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CA Supreme Court issues ruling on State Senate district map for 2012 elections

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Acting to eliminate uncertainty and avoid a potential disruption of the 2012 election process, the California Supreme Court today decided which state Senate district map should be used for statewide elections in 2012 in the event a proposed ballot referendum challenging the currently applicable district map is found to have sufficient valid signatures to qualify for submission to the voters. The court’s decision, authored by Chief Justice Tani Cantil-Sakauye, directs election officials to use the state Senate map certified by the Citizens Redistricting Commission (Commission) even if the referendum qualifies for the ballot.

The Commission is a new constitutional entity established by the voters in 2008 (Proposition 11) and 2010 (Proposition 20) to draw political district boundaries instead of the Legislature. Creation of new districts — “redistricting” — must be done every 10 years in light of population changes identified in the national census undertaken at the beginning of each decade.

In August 2011, the Commission, after holding numerous public hearings throughout the state, certified new voting district maps for the state Senate, state Assembly, the United States Congress, and the State Board of Equalization. The Secretary of State and county election officials have been using all four Commission-certified maps since mid-August 2011 in preparation for the upcoming June and November 2012 elections.

Shortly after the Commission certified its state Senate map, an entity began the process of attempting to qualify a referendum measure challenging the Commission-certified state Senate map. Proponents of the referendum obtained more than 710,000 signatures in support of the petition and submitted the petition to election officials on November 13, 2011. County election officials and the Secretary of State currently are determining whether the petition contains a sufficient number of valid signatures to qualify for placement on the November 2012 ballot. 504,760 valid signatures are needed.

If it is determined that the petitions contain a sufficient number of valid signatures to qualify for the ballot, the currently applicable Commission-certified state Senate map will be automatically stayed. Anticipating that possibility, on December 2, 2011, the official proponent of the referendum filed the current lawsuit — Vandermost v. Bowen (S198387) — asking the California Supreme Court to decide what state Senate map should be used for the 2012 elections if the referendum qualifies for the ballot.

When the Vandermost petition was filed in the Supreme Court in early December 2011, the signature verification process was still in the early stages and it appeared to be a close question whether the proposed referendum would qualify. In light of the time needed by election officials to review the signatures and the very tight schedule imposed by the impending 2012 June primary election, the Supreme Court, on December 9, 2011, conditionally assumed jurisdiction in the case and established an extremely expedited briefing and oral argument schedule. The court held a special televised and webcast oral argument session on January 10, 2012.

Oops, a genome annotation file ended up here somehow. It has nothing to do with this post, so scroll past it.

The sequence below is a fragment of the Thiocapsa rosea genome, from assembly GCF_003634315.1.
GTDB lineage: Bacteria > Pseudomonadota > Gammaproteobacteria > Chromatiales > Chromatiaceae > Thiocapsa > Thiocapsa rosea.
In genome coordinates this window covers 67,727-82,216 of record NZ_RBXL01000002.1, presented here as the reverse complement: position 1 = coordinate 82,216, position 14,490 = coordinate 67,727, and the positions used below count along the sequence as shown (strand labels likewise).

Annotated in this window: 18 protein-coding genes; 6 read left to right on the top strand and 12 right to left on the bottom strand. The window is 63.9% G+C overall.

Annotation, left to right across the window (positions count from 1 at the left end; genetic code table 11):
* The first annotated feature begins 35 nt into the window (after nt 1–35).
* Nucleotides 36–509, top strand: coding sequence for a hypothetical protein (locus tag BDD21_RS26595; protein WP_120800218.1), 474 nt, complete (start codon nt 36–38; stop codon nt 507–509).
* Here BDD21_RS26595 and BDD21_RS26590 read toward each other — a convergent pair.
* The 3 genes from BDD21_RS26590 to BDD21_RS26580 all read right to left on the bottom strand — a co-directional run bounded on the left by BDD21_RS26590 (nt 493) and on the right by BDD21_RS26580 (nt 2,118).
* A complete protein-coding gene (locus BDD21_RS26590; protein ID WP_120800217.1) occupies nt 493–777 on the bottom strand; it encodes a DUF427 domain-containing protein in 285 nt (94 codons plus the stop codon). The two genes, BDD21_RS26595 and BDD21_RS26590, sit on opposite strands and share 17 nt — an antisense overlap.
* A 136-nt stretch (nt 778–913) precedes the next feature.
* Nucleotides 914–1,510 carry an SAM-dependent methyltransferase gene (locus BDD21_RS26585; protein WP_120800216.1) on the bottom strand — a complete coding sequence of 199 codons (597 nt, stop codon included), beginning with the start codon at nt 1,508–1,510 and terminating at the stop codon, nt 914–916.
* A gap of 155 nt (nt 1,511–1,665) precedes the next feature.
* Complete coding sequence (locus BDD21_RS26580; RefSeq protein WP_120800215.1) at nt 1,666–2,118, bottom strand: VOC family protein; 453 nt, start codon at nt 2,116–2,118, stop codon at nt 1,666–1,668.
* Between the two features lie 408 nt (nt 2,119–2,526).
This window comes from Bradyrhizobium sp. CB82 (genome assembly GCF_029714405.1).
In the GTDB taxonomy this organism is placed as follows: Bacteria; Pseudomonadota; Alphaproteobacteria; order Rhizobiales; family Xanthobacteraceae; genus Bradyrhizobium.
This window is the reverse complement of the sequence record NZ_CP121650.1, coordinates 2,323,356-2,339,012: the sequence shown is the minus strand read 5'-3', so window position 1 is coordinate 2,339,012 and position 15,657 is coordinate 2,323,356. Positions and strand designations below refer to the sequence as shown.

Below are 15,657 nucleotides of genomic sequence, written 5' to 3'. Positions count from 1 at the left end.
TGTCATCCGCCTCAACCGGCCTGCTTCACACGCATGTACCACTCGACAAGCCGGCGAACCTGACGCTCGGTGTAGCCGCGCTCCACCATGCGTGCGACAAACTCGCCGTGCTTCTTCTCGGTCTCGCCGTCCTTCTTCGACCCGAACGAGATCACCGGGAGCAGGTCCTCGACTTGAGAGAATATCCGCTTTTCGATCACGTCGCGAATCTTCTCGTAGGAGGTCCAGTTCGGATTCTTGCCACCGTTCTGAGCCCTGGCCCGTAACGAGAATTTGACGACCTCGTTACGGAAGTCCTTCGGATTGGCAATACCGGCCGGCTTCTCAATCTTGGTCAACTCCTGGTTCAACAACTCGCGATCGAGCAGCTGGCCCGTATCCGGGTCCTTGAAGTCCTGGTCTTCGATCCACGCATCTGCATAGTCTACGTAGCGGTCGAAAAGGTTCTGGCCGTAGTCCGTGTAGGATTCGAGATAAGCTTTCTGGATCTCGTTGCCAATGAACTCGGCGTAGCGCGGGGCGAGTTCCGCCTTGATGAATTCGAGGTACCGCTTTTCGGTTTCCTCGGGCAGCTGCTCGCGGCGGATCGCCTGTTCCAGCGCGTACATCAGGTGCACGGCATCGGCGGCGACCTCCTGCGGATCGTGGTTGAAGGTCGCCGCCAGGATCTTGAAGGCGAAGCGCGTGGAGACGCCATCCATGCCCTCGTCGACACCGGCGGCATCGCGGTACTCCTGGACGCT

In today’s decision, the court first addressed a threshold procedural issue and explained why the court properly assumed jurisdiction and why the case is appropriately “ripe” for decision even though election officials have not yet determined whether the proposed referendum contains sufficient valid signatures to qualify for the ballot. On this procedural point, the majority opinion relied upon the court’s traditional authority under article VI, section 10 of the state Constitution, which gives the Supreme Court jurisdiction to consider and issue “extraordinary writs” such as the present one.

A separate concurring opinion by Justice Liu, although agreeing that the court has jurisdiction in this case, interpreted article XXI, section (3), subdivision (b)(2) of the California Constitution to limit the court’s discretion to rule on the merits in such proceedings. According to the concurring opinion, the court generally should not rule on the merits unless the proposed referendum is “likely to qualify” for the ballot.

Turning to the substantive question of what state Senate district map should be used in the event the proposed referendum qualifies, the court initially rejected petitioner’s contention that the court would be precluded from determining that the Commission-certified map should be used for the interim elections if the referendum qualifies and automatically stays the Commission-certified state Senate map.

Rather, the court explained, the court must properly consider all of the possible alternative maps that have been submitted to the court, including the Commission-certified map, to determine which map best complies with the constitutionally-mandated criteria established by the federal and state Constitutions. The court then analyzed the three alternative proposed maps submitted by petitioner as well as the Commission-certified map, and unanimously concluded that, in light of the constitutional criteria, the Commission-certified map was clearly the best alternative.

Accordingly, the Supreme Court decision denies the relief sought by petitioner and orders that if the proposed referendum qualifies for the ballot, the Secretary of State and local election officials are directed to use the state Senate district map certified by the Citizens Redistricting Commission for the June 5, 2012, Primary Election and the November 6, 2012, General Election. The court’s judgment is final immediately.

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